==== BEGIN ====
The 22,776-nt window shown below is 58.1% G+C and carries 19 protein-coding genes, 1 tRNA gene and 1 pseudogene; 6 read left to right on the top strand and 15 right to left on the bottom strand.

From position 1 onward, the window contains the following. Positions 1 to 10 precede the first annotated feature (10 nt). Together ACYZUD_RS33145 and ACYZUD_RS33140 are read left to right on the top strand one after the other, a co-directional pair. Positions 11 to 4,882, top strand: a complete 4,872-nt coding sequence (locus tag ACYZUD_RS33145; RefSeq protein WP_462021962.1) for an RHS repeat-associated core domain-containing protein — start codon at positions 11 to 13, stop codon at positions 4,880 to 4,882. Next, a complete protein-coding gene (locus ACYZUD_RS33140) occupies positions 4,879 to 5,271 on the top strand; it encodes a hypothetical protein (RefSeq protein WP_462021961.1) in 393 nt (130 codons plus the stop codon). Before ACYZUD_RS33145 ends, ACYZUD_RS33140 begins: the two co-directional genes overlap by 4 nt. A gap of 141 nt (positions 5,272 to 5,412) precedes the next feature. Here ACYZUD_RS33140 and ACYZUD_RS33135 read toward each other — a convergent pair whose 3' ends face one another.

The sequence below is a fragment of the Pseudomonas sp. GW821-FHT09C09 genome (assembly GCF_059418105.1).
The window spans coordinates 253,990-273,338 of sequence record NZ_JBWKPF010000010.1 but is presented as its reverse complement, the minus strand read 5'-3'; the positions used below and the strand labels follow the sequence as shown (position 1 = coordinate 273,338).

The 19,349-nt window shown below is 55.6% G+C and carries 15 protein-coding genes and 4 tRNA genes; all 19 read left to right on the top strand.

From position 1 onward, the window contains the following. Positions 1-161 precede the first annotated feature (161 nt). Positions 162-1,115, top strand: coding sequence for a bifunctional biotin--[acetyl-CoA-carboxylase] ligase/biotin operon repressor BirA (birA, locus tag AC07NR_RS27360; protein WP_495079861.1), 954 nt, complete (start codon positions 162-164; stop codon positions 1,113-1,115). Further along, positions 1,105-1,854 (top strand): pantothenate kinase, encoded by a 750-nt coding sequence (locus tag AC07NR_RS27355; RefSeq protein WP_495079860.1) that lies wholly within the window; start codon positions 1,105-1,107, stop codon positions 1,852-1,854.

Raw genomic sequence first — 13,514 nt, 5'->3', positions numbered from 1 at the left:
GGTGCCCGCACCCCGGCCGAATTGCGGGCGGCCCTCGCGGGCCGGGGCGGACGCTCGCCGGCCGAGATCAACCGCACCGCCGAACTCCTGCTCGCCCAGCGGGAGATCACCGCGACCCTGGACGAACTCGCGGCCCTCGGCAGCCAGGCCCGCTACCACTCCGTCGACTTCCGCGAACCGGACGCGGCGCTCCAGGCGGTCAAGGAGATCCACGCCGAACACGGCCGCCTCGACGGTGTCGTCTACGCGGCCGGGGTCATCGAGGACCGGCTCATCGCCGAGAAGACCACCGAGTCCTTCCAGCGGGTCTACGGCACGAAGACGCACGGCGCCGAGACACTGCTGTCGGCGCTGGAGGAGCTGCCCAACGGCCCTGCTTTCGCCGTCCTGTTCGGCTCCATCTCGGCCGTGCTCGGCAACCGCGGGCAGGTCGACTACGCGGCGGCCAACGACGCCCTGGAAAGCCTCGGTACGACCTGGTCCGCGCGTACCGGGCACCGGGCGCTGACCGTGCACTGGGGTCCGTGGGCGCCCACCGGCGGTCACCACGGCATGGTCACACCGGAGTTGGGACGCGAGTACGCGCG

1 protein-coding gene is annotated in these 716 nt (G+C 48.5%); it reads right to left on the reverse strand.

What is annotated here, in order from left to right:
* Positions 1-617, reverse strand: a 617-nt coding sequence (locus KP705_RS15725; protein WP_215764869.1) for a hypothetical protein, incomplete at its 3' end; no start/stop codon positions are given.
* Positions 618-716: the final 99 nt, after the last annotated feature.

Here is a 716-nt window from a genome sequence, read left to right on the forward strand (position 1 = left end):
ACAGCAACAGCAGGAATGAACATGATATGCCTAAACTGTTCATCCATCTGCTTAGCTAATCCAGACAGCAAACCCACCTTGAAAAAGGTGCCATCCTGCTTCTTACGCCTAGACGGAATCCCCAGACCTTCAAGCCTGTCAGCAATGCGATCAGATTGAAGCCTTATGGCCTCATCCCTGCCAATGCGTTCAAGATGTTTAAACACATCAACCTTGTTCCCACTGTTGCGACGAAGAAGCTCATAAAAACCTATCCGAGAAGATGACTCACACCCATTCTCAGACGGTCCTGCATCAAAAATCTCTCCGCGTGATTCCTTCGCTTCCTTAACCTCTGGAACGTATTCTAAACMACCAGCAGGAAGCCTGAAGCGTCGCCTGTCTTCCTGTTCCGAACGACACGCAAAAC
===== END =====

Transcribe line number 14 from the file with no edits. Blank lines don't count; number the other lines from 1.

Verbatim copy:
ACAGCAACAGCAGGAATGAACATGATATGCCTAAACTGTTCATCCATCTGCTTAGCTAATCCAGACAGCAAACCCACCTTGAAAAAGGTGCCATCCTGCTTCTTACGCCTAGACGGAATCCCCAGACCTTCAAGCCTGTCAGCAATGCGATCAGATTGAAGCCTTATGGCCTCATCCCTGCCAATGCGTTCAAGATGTTTAAACACATCAACCTTGTTCCCACTGTTGCGACGAAGAAGCTCATAAAAACCTATCCGAGAAGATGACTCACACCCATTCTCAGACGGTCCTGCATCAAAAATCTCTCCGCGTGATTCCTTCGCTTCCTTAACCTCTGGAACGTATTCTAAACMACCAGCAGGAAGCCTGAAGCGTCGCCTGTCTTCCTGTTCCGAACGACACGCAAAAC